To whom it may concern
On October 8-9, 2008, U.S. Army counterintelligence officer Lt. Chris Simmons
appeared on various Miami Spanish-language television and radio stations to
further denounce Cuban spies in the United States. His presentations are
posted on the Internet on YouTube.
One of the spies denounced by Simmons is FIU Professor Lisandro Perez, the
Cuban American academic most often quoted in the Miami Herald.
The enclosed press release from Concept Creations, that was previously sent to
the Miami Herald and other media outlets, indicates that “Pérez was on The
Miami Herald's Board of Contributors from 1985 to at least 1990. It is the
position that [accused Castro agent] Marifeli Perez-Stable later assumed and
it indicates that the DGI/DI have had an agent of influence in The Miami
Herald for more than 20 years.”
El Nuevo Herald published a Spanish-language article about Simmons’
revelations but omitted mentioning that Lisandro Perez is the second accused
Castro agent on the Miami Herald’s Board of Contributors.
Three weeks have passed and neither Lisandro Perez or Marifeli Perez‐Stable
have taken Simmons to court for slander and libel after the latest serious
accusations. When both professors were previously identified as Castro agents,
they threatened to take legal action but failed to do so. Here is Lisandro
Perez’s blustering letter in 1993
and a letter from ACLU attorney John de Leon on behalf of Marifeli Perez-
So far, neither accused spy nor any of the others unmasked by Simmons have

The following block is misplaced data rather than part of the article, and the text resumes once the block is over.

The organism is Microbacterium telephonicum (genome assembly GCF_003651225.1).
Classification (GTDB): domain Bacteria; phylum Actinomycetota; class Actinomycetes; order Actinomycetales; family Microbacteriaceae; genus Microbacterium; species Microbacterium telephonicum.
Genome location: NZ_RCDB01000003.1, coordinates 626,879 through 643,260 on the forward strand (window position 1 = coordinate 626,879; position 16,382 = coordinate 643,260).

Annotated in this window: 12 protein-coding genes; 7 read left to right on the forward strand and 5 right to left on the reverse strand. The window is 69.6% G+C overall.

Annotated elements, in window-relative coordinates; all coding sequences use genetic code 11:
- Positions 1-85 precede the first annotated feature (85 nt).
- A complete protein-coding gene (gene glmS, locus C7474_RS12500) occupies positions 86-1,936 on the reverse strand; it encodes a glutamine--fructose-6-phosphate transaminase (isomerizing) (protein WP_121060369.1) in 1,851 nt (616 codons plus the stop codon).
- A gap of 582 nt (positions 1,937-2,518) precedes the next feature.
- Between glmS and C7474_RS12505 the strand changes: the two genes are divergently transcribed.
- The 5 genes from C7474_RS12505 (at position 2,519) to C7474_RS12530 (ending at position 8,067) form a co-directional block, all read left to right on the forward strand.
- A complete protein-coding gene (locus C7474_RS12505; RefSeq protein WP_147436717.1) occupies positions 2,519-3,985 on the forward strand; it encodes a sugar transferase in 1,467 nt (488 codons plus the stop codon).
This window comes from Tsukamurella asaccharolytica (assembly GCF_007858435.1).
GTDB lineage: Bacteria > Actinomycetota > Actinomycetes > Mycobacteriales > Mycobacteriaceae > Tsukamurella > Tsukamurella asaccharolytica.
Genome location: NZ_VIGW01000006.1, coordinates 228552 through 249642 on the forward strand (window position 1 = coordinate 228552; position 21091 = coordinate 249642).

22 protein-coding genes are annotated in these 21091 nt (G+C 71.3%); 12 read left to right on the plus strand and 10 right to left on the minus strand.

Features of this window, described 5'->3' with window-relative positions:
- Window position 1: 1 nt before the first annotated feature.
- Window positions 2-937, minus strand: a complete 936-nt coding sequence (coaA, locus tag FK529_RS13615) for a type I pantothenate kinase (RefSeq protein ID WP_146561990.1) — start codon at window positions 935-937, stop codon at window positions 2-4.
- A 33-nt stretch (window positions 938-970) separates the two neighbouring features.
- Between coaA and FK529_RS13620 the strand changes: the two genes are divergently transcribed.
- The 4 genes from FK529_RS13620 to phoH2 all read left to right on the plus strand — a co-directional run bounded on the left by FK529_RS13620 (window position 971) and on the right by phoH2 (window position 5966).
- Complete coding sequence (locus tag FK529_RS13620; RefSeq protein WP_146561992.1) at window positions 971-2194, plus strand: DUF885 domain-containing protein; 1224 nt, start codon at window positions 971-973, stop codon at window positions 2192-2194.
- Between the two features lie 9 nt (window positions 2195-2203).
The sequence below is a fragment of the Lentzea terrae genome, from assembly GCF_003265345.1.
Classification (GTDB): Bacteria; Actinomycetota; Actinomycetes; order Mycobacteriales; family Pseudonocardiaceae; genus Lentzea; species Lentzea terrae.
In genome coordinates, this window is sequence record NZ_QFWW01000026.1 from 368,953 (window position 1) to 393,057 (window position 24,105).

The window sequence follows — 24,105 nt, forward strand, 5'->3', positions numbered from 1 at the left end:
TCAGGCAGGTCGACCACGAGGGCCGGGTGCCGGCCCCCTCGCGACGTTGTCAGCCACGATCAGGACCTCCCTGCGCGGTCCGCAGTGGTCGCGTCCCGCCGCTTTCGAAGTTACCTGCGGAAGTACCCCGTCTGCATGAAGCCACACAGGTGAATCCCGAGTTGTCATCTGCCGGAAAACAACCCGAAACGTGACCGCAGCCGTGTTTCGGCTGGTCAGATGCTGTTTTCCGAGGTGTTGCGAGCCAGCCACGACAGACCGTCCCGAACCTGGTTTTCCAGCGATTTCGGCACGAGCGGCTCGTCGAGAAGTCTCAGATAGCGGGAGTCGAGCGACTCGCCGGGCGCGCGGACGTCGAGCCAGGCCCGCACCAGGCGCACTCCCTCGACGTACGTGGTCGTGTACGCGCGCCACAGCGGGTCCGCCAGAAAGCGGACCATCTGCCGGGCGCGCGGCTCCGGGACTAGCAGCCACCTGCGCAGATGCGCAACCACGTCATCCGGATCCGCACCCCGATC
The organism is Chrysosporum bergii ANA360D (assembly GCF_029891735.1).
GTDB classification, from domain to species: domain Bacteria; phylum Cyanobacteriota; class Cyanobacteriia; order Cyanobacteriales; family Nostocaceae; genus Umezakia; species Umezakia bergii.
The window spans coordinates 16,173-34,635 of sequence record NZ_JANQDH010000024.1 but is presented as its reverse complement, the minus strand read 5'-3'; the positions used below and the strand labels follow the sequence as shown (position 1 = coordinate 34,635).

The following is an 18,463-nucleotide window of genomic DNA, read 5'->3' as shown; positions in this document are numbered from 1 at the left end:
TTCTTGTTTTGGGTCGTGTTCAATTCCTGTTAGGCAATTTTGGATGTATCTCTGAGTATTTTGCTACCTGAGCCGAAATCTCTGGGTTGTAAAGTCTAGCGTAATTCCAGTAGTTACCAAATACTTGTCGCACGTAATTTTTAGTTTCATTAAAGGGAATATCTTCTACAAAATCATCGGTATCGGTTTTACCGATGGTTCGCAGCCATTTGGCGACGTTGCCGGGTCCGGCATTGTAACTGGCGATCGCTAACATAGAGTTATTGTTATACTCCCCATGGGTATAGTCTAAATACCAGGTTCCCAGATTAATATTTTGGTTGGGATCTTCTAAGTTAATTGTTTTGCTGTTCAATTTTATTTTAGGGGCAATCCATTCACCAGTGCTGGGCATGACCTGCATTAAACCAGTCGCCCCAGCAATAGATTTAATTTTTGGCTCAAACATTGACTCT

used the legal system to redeem their honor, integrity, and reputation. Their
inaction speaks volumes.
The Miami Herald, in contrast to El Nuevo Herald and other Spanish-language
media, has ignored these latest accusations by Simmons and have kept Marifeli
Perez-Stable on their board of contributors.
Herald reporters and editors have failed to ask her point-blank questions
about the allegations against her, or to interview the two Cuban Directorate
General of Intelligence (DGI) defectors who exposed her, or the FBI agents who
debriefed the defectors. Where is the journalism ethics, investigative zeal,
and responsibility that all Herald writers and editors learned in journalism
school? Why is the Herald neglecting the highest professional standards of
journalism on this issue? The Miami Herald is demonstrating the most blatant
example of media self-censorship to protect their friends and collaborators.
This further loss of credibility is demonstrated by the Herald’s continuing
decline in circulation, which fell 11.8% during the last six-month period
ending in September.
Dr. Antonio de la Cova